Volume 11 Supplement 1
Efficacy and tolerability of long-term nevirapine plus nucleoside reverse transcriptase inhibitors for HIV-1 infection
© Carocci et al; licensee BioMed Central Ltd. 2008
Published: 10 November 2008
Purpose of the study
The objective of this study is the evaluation of long-term viral efficacy, liver enzyme safety and metabolic profile during nevirapine plus nucleoside reverse transcriptase inhibitor treatment.
In this open-label observational study, 120 (75 male and 45 woman) HIV-1 infected patients received a nevirapine (NVP)-containing HAART regimen: first-line, simplification or switch due to intolerance to the prior regimen.
Summary of results
Mean duration of therapy in the patients with NVP regimen at the recruitment was 7.3 ± 1.9 years. Forty-three patients (35.9%) were antiretroviral-naïve: mean HIV-RNA level was 50,000 copies/ml (range 2,000–214,000) and mean CD4 cells count was 386 cell/mm3 (11–976). Seventy-seven patients (64.1%) switched to NVP for simplification or intolerance: mean viral load was 100,000 copies/ml (range 49–>500,000) and mean CD4 cells count was 450 cell/mm3 (30–1,600). Baseline characteristics included liver enzymes (ALT 31.6, AST 41.2 and GGT 23.4) and fasting lipid profile (total cholesterol 202.4, HDL-cholesterol 59.17, LDL-cholesterol 131.4 and triglycerides 210.7). Co-infection with hepatitis C viruses were present in 25 (20.8%) patients. The efficacy and tolerability were evaluated at three time points for analysis: baseline, at 2 years, and at 4 years after baseline.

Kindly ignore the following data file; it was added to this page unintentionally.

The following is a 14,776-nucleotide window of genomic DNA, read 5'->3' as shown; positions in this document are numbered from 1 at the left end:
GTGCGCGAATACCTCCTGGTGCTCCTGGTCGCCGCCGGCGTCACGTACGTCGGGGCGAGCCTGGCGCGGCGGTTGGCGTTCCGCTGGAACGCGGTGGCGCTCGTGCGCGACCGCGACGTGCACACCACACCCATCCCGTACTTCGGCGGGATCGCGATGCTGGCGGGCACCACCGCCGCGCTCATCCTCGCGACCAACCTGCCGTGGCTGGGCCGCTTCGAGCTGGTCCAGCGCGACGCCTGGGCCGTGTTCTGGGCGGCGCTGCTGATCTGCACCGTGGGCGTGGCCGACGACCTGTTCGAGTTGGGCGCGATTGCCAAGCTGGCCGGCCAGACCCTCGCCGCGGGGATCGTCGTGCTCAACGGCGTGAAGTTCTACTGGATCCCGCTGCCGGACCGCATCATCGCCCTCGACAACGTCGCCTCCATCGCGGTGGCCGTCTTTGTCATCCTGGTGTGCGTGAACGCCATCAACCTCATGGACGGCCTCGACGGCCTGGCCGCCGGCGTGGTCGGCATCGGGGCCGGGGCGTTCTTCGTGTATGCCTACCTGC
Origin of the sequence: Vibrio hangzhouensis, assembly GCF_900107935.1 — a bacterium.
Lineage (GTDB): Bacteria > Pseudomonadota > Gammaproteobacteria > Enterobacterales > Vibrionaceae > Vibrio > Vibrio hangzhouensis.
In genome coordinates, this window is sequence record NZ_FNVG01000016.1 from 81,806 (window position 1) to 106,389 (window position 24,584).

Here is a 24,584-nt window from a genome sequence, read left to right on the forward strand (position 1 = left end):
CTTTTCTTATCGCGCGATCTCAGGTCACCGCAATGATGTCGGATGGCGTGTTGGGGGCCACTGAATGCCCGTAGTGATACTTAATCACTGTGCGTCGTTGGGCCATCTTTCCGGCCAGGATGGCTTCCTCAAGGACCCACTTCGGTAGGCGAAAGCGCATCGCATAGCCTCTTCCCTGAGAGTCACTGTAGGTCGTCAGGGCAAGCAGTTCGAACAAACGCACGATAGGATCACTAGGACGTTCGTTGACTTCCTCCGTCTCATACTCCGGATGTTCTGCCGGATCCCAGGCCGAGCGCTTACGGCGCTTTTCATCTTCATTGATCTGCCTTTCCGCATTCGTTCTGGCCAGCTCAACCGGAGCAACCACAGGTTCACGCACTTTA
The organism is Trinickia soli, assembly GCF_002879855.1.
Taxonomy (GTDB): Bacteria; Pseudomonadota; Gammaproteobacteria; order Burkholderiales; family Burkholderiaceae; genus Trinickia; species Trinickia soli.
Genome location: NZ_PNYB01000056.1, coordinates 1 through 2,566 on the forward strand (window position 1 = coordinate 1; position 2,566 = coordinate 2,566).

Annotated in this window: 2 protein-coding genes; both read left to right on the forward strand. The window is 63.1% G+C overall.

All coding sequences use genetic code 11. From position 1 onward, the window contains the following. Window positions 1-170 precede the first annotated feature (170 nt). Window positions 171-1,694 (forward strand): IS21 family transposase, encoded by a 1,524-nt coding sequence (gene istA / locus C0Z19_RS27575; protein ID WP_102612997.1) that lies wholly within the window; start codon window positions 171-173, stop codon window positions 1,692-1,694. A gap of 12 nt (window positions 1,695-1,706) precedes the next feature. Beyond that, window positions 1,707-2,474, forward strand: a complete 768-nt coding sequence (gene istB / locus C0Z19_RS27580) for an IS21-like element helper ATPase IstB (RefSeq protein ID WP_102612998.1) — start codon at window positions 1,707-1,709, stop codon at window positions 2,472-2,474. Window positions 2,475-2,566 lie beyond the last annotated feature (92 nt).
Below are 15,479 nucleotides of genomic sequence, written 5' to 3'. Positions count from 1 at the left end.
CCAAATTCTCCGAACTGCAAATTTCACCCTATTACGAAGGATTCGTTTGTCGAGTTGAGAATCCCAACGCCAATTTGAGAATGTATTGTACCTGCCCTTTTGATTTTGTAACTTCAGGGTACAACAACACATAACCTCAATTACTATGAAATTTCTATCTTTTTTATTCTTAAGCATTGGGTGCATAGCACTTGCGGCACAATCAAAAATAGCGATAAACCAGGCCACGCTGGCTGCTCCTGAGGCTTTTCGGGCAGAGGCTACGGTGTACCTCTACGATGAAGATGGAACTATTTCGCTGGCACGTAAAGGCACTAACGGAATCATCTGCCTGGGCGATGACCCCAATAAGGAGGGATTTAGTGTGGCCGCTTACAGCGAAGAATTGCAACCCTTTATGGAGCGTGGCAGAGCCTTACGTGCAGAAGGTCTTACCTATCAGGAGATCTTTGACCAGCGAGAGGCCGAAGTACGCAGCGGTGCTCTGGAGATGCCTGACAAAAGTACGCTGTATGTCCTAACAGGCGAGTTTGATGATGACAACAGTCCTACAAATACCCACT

At the last measurement, all patients had undetectable viral loads (<50 copies/ml) and the mean CD4 cells count increased from baseline values by 340 cells/mm3. In naïve patients viral loads decreased during the first 6 months (range 3–9 months).
Throughout follow-up ALT (mean value 33,8 U/l) and AST (mean value 39.1 U/l) remained within standard normal range. Mean value of GGT increased from the baseline (mean value 57.04 U/l); p < 0,01). Total cholesterol, HDL-cholesterol, LDL-cholesterol and triglycerides levels at the second years and at the fourth years remained in normal range in patients who switched to NVP for simplification or intolerance. Significant differences were found in total cholesterol levels in antiretroviral-naïve patients with increased value from the baseline to the last measurement (p = 0.01).
The follow-up results showed that prolonged treatment with NVP is a safe and potent antiretroviral regimen associated with viral suppression and increased CD4 cells count. In our patients the long-term exposure to NVP showed an increased total cholesterol (not requiring use of statins) and, in concordance with previous studies, an increased GGT level essentially in patients co-infected with HCV.
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This article is published under license to BioMed Central Ltd.